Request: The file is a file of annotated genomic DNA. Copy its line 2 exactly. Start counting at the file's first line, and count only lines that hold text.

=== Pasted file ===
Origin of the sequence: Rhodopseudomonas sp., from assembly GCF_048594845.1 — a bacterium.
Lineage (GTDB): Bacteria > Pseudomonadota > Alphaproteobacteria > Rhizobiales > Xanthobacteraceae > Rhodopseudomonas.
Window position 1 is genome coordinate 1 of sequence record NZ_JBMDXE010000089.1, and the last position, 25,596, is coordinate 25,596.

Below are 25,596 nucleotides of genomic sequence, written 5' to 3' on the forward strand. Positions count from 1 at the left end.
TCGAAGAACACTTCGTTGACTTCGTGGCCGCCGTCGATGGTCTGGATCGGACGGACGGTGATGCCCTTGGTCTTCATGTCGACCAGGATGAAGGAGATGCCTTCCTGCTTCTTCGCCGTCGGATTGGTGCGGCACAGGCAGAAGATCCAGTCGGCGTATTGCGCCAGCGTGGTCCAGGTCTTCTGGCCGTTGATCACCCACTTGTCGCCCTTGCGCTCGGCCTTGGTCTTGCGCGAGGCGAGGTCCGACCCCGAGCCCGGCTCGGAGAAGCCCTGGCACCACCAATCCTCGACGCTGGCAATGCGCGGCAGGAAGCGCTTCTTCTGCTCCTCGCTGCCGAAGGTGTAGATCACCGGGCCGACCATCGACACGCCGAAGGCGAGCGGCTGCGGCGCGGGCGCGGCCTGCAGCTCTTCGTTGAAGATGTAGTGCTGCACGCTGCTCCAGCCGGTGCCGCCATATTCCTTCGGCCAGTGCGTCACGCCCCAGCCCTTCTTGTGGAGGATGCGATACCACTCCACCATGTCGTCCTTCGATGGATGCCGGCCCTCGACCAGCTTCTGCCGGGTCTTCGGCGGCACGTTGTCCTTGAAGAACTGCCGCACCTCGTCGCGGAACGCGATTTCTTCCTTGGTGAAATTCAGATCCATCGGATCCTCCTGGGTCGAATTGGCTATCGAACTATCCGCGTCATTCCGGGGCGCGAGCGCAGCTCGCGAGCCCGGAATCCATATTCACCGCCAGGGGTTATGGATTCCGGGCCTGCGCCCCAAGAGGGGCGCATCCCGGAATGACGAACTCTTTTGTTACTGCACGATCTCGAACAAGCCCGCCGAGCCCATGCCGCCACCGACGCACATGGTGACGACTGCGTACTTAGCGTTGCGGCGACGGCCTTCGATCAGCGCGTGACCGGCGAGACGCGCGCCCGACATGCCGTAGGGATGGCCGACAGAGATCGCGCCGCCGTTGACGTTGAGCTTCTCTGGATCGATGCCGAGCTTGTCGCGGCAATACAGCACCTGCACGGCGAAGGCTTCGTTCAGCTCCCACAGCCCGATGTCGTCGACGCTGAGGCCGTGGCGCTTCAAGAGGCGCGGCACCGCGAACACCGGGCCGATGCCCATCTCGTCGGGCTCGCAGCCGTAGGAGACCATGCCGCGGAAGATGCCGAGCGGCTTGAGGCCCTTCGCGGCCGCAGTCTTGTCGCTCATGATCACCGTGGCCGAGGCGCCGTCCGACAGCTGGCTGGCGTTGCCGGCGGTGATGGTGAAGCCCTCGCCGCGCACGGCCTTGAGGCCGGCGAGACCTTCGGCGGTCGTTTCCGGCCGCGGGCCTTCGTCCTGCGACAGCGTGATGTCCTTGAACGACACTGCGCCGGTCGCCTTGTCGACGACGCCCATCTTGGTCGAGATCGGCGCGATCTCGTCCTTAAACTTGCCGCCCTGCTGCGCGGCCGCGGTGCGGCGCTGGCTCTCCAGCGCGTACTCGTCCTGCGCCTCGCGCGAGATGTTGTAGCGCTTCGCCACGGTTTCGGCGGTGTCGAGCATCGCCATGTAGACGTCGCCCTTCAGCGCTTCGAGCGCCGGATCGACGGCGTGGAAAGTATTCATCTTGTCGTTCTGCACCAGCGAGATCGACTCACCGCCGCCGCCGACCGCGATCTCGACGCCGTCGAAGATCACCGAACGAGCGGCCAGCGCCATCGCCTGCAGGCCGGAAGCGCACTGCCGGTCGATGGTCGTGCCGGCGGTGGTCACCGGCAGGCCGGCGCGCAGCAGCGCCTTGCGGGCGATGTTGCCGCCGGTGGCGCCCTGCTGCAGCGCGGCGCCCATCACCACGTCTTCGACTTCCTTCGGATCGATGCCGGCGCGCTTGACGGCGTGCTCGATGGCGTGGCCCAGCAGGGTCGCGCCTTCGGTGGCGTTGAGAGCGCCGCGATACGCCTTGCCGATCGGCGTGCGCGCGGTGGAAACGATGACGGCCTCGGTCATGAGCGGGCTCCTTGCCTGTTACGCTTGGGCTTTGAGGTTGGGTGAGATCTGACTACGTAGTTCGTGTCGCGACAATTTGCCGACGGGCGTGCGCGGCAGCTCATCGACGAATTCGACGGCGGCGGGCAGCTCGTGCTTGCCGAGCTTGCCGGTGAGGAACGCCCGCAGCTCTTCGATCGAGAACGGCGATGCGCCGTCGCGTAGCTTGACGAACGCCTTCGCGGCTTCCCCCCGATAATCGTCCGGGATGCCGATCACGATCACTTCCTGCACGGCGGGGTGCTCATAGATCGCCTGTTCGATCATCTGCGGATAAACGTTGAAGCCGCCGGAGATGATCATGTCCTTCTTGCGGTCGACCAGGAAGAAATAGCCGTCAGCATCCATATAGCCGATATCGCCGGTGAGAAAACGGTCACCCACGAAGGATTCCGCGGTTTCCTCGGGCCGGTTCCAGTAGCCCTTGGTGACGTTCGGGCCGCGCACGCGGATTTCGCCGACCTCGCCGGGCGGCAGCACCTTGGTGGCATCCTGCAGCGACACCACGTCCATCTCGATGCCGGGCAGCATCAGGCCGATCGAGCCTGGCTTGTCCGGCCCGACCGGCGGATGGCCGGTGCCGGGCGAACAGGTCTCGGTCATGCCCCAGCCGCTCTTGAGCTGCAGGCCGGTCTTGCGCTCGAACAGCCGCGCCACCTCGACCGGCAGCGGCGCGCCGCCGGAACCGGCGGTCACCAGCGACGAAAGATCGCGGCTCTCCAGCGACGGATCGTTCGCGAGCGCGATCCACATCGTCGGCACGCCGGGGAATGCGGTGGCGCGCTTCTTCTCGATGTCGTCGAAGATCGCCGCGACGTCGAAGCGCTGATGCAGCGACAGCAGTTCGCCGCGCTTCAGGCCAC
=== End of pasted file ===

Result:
Lineage (GTDB): Bacteria > Pseudomonadota > Alphaproteobacteria > Rhizobiales > Xanthobacteraceae > Rhodopseudomonas.